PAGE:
CRASH - No Barriers

Joanne Artman Gallery
Sep 7, 2016 9:44PM

Known for his bold, iconic graffiti, John “Crash” Matos’s spray paintings on canvas and watercolors feature his classic imagery and symbols. The group of work presented in Breaking Ground: Redefining the Urban Experience at JoAnne Artman Gallery presents the current stage in Crash’s artistic practice: bold color, crisp lines, and cropped visual elements that are tightly collaged and bridge the gap between instant recognition and abstraction.

Blackbook Jungle
Joanne Artman Gallery

Comic-strips, comic book action sequences, along with a unique visual language which the artist has developed over the past 40+ years, form the basic foundation for Crash's work. The artist is known for his explosive, dynamic compositions that feature collaged, comic-book-style action sequences interlaced with different iterations of the word “crash.” This visual plane is frequently abstracted, yet populated with numerous points of reference of familiar visual symbols.

Some of Crash's favorite imagery includes the cheeky use of lens-flare: the event in which a bright light source creates a distortion in a photographic image in the shape of the lens iris. Crash also frequently depicts bubbles, action streaks, singular, emphasized eyes and large, blocky arrows, to name a few. Recurring characters include Popeye, whose arm is featured in Off the Hook, and Ignatz the mouse, a well-known character from the Krazy Kat comic strip which ran from 1910s-1940s, which can be seen in the painting In the Nick of Time.

In the Nick of Time
Joanne Artman Gallery

The fine details of Crash's images also stand out. Most noticeably in his depictions of eyes, Crash utilizes small black, white, and gray dots to create the illusion of the reflective surface of the pupil—reminiscent of the shading effect used by the early comic book illustrators. A clear influence in these works is Pop artist Roy Lichtenstein who similarly borrowed from comic book strips and famously used the Ben-day dot printing process. Lichtenstein hand painted the dots to create an illusionistic effect where two differently colored, overlapping dots would create a third color when seen from a distance.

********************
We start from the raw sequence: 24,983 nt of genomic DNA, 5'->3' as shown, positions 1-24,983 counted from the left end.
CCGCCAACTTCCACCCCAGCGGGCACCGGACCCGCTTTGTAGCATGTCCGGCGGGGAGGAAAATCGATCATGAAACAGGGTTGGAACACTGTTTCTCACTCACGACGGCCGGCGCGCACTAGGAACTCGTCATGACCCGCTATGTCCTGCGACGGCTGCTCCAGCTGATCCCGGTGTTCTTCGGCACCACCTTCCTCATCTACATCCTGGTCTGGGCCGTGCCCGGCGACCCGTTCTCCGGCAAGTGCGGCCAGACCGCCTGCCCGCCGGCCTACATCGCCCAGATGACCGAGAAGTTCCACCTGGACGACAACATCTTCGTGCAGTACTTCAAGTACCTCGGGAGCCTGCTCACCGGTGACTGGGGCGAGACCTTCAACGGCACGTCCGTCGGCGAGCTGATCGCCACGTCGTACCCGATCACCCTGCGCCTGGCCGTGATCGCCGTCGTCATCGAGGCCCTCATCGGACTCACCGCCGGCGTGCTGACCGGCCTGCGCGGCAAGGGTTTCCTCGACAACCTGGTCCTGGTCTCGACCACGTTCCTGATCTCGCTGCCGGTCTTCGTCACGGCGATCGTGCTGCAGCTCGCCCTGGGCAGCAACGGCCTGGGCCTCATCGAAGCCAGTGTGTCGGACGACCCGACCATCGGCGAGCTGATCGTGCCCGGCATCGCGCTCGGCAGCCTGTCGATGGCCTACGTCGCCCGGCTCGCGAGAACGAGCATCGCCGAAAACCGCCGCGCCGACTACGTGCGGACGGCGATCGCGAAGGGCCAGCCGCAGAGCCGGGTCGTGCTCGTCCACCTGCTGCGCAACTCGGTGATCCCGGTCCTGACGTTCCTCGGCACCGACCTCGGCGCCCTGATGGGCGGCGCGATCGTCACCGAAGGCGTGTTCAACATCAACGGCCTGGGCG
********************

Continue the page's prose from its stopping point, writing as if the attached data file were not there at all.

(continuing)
Crash's watercolors achieve a similar stunning visual response. In the works, Crash uses the drawing medium to explore his palette, achieving brighter, translucent, gem-like colors, which deviate from the solidity of his spray paints. He uses solid black outlines rather than crisp edges between color fields to define the forms, altering his approach to fit the fluidity of watercolor. Crash manages to deftly explore the line between graffiti, painting, and visual representation through a nuanced approach by utilizing both his own visual aesthetic as well as expanding and redefining the possibilities of his chosen mediums.

"Breaking Ground: Redefining the Urban Experience" featuring John “CRASH” Matos is on view at JoAnne Artman Gallery, 511A West 22nd St. New York, NY 10011, Sept. 8, 2016-Oct 31, 2016.

John “CRASH” Matos is represented by JoAnne Artman Gallery.

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Joanne Artman Gallery